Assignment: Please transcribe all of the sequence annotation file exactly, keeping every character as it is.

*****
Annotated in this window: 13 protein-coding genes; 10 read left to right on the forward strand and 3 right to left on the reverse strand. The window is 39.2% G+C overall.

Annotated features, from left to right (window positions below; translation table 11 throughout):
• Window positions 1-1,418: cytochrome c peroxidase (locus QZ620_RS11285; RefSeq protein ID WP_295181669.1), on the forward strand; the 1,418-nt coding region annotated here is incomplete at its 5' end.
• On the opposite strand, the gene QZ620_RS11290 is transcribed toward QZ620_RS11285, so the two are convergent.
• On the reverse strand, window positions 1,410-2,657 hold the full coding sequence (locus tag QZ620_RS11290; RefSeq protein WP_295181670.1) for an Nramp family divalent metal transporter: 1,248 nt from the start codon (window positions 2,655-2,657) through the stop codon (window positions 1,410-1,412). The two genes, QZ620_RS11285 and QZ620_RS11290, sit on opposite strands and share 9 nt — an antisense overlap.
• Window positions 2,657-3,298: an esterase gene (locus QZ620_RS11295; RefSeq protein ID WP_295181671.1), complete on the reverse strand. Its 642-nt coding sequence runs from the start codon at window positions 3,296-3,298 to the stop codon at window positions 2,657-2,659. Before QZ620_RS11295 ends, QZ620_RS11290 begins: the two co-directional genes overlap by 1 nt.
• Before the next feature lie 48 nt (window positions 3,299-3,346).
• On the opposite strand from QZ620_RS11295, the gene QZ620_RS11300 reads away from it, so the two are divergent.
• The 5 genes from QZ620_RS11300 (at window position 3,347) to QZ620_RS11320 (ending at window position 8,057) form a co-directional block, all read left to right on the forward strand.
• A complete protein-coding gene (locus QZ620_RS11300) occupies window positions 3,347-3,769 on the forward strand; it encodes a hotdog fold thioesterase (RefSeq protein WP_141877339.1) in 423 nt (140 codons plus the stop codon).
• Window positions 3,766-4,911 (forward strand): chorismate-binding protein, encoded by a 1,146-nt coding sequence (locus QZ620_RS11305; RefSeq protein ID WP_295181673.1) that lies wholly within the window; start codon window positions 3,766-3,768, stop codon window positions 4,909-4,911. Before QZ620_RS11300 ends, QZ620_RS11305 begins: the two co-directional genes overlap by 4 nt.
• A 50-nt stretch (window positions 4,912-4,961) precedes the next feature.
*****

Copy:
Annotated in this window: 13 protein-coding genes; 10 read left to right on the forward strand and 3 right to left on the reverse strand. The window is 39.2% G+C overall.

Annotated features, from left to right (window positions below; translation table 11 throughout):
• Window positions 1-1,418: cytochrome c peroxidase (locus QZ620_RS11285; RefSeq protein ID WP_295181669.1), on the forward strand; the 1,418-nt coding region annotated here is incomplete at its 5' end.
• On the opposite strand, the gene QZ620_RS11290 is transcribed toward QZ620_RS11285, so the two are convergent.
• On the reverse strand, window positions 1,410-2,657 hold the full coding sequence (locus tag QZ620_RS11290; RefSeq protein WP_295181670.1) for an Nramp family divalent metal transporter: 1,248 nt from the start codon (window positions 2,655-2,657) through the stop codon (window positions 1,410-1,412). The two genes, QZ620_RS11285 and QZ620_RS11290, sit on opposite strands and share 9 nt — an antisense overlap.
• Window positions 2,657-3,298: an esterase gene (locus QZ620_RS11295; RefSeq protein ID WP_295181671.1), complete on the reverse strand. Its 642-nt coding sequence runs from the start codon at window positions 3,296-3,298 to the stop codon at window positions 2,657-2,659. Before QZ620_RS11295 ends, QZ620_RS11290 begins: the two co-directional genes overlap by 1 nt.
• Before the next feature lie 48 nt (window positions 3,299-3,346).
• On the opposite strand from QZ620_RS11295, the gene QZ620_RS11300 reads away from it, so the two are divergent.
• The 5 genes from QZ620_RS11300 (at window position 3,347) to QZ620_RS11320 (ending at window position 8,057) form a co-directional block, all read left to right on the forward strand.
• A complete protein-coding gene (locus QZ620_RS11300) occupies window positions 3,347-3,769 on the forward strand; it encodes a hotdog fold thioesterase (RefSeq protein WP_141877339.1) in 423 nt (140 codons plus the stop codon).
• Window positions 3,766-4,911 (forward strand): chorismate-binding protein, encoded by a 1,146-nt coding sequence (locus QZ620_RS11305; RefSeq protein ID WP_295181673.1) that lies wholly within the window; start codon window positions 3,766-3,768, stop codon window positions 4,909-4,911. Before QZ620_RS11300 ends, QZ620_RS11305 begins: the two co-directional genes overlap by 4 nt.
• A 50-nt stretch (window positions 4,912-4,961) precedes the next feature.